Creating an effective estate plan requires intentionality.
Many people do not prioritize estate planning.
If you are taking steps to create a plan, you may think whatever you do will be sufficient.
This mindset could set you and your loved ones up for trouble in the future.
The good news?
You will be dead when the estate planning train leaves the proverbial tracks!
According to a recent Forbes article titled “7 Steps to Ensure a Successful Estate Plan,” there are many ways to sabotage an effective estate plan.
What can you do to prevent this?
Communicate the purpose behind your plan.
Often heirs are not equipped to successfully manage inherited assets.
A trust can protect your children from their own poor choices.
With limited access to trust assets, you can ensure your children are educated when it comes to managing wealth before they actually inherit large sums.
By explaining how you manage your money, you can help them make wiser decisions and appreciate your estate plan.
Anticipate conflicts within your family.
No family is perfectly free from squabbles.
In fact, sibling rivalry went as far as fratricide in the first human family.
Differing personality and mindsets often bring conflict.
An effective estate plan takes into consideration whether certain details might intensify or trigger resentment within the family.
For example, it may be wise to avoid joint property ownership between rival siblings.
Plan prior to making gifts.
Although gifting may benefit your estate plan, it may be counterproductive for your loved ones.
By simply writing a check, your gift may be squandered.
By gifting property instead, this may be used more thoughtfully by your children.
Understand the basics of your plan.
Key to an effective estate plan is being able to understand it.
Take time to ask questions of your estate planning attorney about the recommendations and design.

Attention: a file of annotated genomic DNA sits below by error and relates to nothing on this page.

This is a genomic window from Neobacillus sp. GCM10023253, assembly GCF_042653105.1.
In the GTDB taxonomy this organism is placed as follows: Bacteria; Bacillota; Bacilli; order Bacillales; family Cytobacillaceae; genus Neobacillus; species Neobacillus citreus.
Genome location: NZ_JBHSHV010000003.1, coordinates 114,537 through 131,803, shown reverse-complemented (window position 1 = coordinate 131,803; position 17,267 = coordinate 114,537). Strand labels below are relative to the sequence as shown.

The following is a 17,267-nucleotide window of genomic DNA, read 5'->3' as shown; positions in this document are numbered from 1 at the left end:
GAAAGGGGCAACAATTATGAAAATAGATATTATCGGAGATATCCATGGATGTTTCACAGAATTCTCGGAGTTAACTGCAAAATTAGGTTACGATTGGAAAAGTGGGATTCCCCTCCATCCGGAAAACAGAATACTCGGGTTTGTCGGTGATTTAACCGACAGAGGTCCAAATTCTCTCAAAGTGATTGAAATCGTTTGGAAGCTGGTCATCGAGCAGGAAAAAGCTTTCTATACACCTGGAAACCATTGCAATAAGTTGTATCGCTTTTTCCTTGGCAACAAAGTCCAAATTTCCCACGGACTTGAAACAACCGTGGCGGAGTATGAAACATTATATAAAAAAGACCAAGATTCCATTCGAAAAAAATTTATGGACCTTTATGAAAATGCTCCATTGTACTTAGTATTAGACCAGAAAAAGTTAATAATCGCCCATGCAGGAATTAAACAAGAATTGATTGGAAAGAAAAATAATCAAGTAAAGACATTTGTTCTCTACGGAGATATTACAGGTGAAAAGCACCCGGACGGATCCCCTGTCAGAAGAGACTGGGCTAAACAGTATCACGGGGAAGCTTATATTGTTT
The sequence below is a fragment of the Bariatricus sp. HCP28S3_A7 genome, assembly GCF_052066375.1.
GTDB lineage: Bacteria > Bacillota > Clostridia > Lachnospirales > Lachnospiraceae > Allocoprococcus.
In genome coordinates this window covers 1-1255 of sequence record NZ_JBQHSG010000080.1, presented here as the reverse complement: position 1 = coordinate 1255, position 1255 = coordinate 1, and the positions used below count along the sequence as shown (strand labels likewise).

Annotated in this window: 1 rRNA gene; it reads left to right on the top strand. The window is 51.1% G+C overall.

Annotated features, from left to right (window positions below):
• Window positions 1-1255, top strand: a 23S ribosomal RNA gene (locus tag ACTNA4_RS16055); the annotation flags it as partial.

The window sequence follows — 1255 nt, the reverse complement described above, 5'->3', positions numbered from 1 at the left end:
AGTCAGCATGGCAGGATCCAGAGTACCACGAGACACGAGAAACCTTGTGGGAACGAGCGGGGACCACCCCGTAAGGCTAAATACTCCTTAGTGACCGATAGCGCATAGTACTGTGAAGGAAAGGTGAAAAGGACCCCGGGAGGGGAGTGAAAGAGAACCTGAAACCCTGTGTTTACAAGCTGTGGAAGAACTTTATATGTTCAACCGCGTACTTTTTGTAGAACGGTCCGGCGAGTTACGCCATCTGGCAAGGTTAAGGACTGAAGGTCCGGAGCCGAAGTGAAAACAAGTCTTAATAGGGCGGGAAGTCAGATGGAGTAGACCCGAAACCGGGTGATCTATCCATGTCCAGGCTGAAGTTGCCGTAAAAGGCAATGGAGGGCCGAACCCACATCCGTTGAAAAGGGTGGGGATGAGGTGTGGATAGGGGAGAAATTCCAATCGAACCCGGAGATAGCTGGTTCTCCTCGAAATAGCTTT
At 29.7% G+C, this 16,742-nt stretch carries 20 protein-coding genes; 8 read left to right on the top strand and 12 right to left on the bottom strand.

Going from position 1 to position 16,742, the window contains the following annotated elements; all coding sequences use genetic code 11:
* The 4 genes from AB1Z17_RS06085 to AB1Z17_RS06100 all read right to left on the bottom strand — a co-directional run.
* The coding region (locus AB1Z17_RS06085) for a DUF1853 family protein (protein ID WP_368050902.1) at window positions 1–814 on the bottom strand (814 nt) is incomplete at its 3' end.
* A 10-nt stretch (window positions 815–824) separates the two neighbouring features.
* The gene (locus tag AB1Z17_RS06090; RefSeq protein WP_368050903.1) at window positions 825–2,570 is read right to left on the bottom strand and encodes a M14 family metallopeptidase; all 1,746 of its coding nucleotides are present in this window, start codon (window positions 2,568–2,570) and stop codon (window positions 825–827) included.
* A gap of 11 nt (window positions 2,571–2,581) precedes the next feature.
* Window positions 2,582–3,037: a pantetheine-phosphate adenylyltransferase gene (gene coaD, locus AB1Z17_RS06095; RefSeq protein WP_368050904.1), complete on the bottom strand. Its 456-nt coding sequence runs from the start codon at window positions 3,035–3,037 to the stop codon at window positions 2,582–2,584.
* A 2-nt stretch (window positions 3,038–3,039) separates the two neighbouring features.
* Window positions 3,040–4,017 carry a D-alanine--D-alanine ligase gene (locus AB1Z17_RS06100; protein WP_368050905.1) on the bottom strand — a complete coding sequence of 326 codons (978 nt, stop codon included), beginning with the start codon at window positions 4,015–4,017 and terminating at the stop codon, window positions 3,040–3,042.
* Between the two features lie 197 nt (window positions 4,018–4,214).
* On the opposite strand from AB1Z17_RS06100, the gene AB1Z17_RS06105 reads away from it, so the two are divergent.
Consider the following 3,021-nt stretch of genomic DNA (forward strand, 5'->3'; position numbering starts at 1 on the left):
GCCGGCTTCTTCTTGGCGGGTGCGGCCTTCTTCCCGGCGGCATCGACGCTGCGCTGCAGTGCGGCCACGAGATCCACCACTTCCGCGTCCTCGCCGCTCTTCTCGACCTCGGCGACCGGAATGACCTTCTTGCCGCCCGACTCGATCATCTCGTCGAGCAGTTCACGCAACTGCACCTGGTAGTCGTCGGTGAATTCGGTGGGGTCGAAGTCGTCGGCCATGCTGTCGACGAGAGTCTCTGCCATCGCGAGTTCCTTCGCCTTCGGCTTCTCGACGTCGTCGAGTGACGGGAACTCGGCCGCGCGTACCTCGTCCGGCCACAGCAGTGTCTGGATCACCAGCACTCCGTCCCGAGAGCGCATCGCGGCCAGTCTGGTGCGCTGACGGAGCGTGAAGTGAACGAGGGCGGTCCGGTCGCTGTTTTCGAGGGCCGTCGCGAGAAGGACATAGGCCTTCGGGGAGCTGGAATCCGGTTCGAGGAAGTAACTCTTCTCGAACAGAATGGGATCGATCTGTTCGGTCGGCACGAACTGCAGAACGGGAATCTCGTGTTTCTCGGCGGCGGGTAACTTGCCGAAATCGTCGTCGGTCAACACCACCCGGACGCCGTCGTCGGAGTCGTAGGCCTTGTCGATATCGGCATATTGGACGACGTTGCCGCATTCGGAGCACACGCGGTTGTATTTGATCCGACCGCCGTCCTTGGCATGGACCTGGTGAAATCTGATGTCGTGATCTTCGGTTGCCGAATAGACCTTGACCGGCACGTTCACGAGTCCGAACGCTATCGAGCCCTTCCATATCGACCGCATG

Organize, simplify, and prepare.
Settling an estate can take a long time.
This period of time will likely be extended further if your documents are disorganized and cannot be easily located.
Educate your executor and trustee on plan details and ensure that they know how to access your documents.
Develop business succession plan.
If you have a small business, you need to include a succession plan in your estate planning.
As the source of your wealth, the value of the inheritance you leave your loved ones can decline quickly when you are no longer alive.
An effective estate plan includes an business succession plan where you designate who will run the business and how the transition will take place.
If your family will not run the business when you die, you truly need to develop a plan for selling the company.
Fund your living trusts.
A common mistake is to include a revocable living trust in your estate plan and then not fund the trust.
If the trust is not funded, then it will be no good to you when your intention was to avoid probate.
Be sure to retitle and transfer assets to your trust.
By following these steps, you can create an effective estate plan.
Oh, and remember to review your estate plan at least every two years with your attorney or on your own.
Good old entropy (that pesky Second Law of Thermodynamics) is alive and well when it comes to inevitable changes impacting your estate plan.
Reference: Forbes (May 21, 2021) “7 Steps to Ensure a Successful Estate Plan”